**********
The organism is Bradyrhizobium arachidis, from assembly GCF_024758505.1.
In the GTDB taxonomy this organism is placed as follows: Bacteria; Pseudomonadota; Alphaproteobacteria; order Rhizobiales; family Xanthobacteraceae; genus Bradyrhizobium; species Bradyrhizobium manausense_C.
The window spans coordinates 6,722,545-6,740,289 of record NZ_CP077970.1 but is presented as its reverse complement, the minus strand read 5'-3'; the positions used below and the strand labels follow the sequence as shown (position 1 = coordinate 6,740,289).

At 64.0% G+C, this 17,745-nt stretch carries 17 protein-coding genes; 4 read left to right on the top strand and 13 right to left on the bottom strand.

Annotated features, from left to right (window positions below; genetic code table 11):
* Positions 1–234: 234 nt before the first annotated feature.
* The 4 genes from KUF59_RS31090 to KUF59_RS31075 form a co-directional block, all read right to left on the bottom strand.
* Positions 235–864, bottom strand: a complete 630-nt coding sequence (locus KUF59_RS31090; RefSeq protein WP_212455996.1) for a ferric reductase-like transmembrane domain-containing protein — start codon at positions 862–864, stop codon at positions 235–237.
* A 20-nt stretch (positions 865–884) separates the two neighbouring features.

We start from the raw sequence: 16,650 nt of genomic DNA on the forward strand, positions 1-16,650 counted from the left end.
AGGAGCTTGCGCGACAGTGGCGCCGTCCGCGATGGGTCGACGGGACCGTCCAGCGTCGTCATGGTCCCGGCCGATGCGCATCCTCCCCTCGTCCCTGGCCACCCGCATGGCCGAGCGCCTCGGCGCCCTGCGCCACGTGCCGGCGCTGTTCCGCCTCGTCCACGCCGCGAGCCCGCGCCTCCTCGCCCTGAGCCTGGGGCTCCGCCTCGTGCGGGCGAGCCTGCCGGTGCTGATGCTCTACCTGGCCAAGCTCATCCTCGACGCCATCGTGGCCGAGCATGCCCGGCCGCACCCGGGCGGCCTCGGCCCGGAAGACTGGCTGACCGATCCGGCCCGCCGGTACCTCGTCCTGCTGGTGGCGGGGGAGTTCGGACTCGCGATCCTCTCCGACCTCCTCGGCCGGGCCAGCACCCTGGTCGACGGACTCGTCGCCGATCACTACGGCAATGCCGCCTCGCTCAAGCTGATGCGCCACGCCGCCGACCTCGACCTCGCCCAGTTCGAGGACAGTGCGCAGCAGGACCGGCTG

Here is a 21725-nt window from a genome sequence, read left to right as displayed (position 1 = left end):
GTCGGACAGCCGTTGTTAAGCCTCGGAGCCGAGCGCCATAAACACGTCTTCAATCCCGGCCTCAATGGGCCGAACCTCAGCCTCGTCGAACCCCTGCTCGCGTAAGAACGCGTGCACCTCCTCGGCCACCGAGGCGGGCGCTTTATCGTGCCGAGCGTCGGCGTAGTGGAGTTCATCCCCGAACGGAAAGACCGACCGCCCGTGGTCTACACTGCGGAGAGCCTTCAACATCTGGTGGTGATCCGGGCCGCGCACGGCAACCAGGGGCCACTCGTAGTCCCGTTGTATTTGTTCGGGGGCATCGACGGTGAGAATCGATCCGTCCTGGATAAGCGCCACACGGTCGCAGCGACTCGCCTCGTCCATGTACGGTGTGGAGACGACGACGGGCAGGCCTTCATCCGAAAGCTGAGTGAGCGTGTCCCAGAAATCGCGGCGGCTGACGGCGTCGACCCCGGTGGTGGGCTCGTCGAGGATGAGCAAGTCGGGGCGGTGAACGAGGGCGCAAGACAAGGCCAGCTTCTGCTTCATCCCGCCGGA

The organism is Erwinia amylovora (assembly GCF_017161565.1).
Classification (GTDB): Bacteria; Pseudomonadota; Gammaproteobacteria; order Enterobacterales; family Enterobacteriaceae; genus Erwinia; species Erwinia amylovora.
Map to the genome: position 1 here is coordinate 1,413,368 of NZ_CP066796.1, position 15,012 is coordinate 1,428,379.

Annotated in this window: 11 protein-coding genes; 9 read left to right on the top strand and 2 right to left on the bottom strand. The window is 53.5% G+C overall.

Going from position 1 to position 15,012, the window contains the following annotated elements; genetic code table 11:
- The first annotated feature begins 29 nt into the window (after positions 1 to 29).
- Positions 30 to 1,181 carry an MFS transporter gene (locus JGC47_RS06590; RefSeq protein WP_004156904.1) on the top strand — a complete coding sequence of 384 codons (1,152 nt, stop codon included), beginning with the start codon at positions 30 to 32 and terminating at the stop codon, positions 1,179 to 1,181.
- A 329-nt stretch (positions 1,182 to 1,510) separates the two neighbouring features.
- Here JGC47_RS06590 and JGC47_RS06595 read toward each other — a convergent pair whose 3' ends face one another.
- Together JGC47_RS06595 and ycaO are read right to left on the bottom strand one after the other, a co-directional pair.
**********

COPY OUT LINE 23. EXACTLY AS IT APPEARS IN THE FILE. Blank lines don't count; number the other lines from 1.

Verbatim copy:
- Together JGC47_RS06595 and ycaO are read right to left on the bottom strand one after the other, a co-directional pair.